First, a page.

How to make the most of your Amazon tools and sell more

July 5, 2016


Marketing your products on Amazon is like being on a diet. How can you get the best results with the least effort and cost?

Managing Vendor Central can be as tedious as counting calories. Investing in keyword advertising versus Amazon Vine is as debated as Paleo versus fasting. The constant monitoring of metrics and ROI is almost as bad as weighing in. Why Amazon, WHY?

For the benefit of selling on the world’s most powerful etail platform, of course. According to the 2015 survey by Bloomreach, 44% of US consumers go directly to Amazon to search for products, as compared to 34% who went to top search engines like Google.

Amazon deserves a heaped helping of focus in your ecommerce strategy, but resources can be scarce and budgets are shrinking. Where should you focus?

Balance, as ever, is the answer. There is no silver bullet, no magic pill that will give long term results. We put together a list of best practices that give our clients consistent, healthy sales, and here they are:

Where do US consumers search for products? 44% of US consumers search using Amazon, 34% of US consumers search using Google


You’re going to get the most out of Amazon if everything you do on the platform works together. Seems obvious, but the key is in the detail.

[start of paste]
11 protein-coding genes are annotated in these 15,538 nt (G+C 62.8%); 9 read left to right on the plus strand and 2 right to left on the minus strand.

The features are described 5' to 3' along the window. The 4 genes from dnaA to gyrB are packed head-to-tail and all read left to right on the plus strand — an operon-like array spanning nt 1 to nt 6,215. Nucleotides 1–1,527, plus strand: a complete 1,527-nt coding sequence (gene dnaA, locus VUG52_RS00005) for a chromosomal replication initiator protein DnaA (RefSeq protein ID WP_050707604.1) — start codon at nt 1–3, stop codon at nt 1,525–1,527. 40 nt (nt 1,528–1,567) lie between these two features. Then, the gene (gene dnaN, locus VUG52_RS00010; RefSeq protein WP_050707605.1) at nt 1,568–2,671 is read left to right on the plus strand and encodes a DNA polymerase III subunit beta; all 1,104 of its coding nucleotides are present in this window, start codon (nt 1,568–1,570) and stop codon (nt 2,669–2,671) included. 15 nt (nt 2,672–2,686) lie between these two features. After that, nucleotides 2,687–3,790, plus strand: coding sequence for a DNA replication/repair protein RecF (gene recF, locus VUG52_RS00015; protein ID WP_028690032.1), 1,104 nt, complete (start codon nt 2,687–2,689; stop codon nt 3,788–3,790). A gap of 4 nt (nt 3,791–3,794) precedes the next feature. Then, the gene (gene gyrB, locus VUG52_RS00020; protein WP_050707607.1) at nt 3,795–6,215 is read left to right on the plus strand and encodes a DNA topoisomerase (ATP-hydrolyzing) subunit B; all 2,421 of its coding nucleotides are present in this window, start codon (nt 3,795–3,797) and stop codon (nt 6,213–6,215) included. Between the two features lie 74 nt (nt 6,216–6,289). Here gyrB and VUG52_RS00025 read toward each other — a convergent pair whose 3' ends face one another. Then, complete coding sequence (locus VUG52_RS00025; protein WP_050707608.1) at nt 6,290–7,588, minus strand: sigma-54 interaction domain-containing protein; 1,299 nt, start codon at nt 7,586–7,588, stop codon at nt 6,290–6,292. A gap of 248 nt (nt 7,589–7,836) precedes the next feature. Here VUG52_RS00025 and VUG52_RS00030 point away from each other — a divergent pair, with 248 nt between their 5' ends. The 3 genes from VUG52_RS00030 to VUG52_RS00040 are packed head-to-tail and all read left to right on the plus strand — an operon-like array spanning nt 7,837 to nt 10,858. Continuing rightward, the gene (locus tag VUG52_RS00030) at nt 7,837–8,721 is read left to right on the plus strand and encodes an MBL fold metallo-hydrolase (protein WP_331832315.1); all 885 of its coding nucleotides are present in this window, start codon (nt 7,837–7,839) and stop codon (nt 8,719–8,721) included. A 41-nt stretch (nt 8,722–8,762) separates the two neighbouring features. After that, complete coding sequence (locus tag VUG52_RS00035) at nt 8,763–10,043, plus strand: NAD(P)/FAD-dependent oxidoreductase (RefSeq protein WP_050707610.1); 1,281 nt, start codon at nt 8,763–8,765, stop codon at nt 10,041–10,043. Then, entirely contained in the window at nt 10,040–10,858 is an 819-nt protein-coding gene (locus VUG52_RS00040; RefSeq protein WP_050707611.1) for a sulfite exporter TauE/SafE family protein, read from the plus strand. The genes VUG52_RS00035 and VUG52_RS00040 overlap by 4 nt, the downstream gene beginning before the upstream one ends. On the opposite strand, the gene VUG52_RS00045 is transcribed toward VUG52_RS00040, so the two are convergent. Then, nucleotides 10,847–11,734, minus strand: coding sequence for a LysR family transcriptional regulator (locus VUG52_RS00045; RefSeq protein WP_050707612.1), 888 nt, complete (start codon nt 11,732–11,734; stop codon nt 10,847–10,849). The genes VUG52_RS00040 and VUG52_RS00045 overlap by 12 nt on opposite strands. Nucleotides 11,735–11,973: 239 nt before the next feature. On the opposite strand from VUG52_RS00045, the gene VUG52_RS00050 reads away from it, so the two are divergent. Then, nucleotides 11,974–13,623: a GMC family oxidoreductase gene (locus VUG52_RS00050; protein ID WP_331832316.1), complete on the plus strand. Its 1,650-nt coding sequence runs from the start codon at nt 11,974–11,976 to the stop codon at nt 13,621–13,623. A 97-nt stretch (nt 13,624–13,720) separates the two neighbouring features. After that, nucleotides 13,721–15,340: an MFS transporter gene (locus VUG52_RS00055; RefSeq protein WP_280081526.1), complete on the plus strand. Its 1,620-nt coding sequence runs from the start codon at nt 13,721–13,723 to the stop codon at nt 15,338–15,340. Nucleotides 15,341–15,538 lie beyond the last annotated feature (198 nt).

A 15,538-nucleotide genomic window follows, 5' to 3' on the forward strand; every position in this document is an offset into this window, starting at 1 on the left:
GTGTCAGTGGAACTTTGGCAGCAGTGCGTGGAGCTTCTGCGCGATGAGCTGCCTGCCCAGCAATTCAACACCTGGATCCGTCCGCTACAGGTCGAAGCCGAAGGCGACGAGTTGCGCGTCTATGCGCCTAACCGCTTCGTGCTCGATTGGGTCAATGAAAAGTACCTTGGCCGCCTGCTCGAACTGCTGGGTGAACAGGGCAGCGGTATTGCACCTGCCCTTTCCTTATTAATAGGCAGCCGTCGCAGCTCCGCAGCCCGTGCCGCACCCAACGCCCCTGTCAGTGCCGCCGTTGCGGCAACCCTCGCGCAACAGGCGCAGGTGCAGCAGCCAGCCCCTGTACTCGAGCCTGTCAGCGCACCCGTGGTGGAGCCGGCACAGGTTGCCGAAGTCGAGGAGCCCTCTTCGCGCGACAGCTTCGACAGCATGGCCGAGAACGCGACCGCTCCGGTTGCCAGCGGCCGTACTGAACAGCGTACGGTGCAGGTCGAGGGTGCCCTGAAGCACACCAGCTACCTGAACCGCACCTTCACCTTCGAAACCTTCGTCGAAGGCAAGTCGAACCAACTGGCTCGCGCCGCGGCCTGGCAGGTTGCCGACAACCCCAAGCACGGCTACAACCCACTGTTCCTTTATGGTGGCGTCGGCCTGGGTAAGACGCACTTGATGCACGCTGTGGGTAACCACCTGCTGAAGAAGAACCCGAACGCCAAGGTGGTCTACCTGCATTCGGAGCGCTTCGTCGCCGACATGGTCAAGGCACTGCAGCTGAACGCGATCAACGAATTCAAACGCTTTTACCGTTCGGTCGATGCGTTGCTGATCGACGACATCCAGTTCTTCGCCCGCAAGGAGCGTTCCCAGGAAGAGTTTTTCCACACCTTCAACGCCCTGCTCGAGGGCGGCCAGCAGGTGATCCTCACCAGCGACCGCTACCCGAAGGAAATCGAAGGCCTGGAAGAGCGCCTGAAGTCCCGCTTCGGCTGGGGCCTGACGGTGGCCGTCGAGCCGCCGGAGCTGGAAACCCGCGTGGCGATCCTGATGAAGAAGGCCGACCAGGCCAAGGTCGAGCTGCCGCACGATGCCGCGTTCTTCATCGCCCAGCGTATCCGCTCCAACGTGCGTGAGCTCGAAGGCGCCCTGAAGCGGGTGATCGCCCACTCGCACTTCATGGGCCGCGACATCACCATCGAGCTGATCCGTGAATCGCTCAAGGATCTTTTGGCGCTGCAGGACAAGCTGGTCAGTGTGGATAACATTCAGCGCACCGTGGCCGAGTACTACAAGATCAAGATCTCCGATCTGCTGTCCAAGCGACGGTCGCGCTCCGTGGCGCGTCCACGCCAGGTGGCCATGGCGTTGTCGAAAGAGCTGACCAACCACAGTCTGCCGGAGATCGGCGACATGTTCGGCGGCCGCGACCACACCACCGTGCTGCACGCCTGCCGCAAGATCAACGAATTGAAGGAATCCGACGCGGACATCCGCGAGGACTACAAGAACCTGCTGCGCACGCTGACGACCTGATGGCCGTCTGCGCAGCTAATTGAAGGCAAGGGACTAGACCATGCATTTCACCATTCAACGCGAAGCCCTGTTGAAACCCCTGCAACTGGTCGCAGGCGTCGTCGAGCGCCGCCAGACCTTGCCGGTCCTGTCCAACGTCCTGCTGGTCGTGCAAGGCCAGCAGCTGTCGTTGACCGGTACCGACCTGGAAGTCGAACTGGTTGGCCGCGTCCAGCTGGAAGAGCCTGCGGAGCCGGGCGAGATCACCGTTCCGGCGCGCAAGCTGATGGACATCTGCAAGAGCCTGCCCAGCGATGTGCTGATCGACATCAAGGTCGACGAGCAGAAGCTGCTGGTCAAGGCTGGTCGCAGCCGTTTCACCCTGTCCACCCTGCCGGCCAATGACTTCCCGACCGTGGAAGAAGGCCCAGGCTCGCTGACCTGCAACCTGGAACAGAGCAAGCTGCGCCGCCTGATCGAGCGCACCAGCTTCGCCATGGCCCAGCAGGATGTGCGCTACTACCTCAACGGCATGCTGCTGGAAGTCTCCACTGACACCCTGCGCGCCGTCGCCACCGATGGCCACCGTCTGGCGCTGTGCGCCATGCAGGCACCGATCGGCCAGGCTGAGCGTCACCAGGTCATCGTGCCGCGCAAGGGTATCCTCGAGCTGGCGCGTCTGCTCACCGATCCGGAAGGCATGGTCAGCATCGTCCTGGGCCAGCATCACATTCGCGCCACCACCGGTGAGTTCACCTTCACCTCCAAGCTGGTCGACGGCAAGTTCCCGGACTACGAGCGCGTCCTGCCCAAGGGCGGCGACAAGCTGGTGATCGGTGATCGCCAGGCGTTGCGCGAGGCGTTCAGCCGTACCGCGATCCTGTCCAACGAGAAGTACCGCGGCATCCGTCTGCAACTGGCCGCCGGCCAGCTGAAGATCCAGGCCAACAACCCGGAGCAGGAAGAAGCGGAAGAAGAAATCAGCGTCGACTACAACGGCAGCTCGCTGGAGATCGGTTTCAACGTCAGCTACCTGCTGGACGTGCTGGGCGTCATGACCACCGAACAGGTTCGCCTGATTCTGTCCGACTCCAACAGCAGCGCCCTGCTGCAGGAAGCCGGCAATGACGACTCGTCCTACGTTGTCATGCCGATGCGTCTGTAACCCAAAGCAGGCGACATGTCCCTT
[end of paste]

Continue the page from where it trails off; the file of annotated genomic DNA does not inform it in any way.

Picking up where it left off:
Design an integrated approach between all the consumer touchpoints Amazon offers. Your A+ page content, product keywords, and sponsored ad content should all be working together and evolving frequently.

If you’re launching a product or running a seasonal campaign, tie a common messaging point or theme through the touchpoints so they’re collectively driving the consumer to your product and reinforcing the purchase decision.


We all absorb information differently, and consumer discovery and research habits are as varied as they are. Delivering the information people are looking for, in ways they prefer to receive it, is key.

The focus of your delivery style should depend on your product’s main features and benefits. If you’re selling a piece of tech that’s useful but not terribly interesting to look at, such as a phone case or memory card, you’ll want to get a couple of product images up so the customer can see what they’re getting, but focus the rest of your content around the lifestyle, usage and benefits the product offers. Further pictures and videos can demonstrate the fun consumers have because of or using the product, and a spec chart might be beneficial to get the many features in a single place.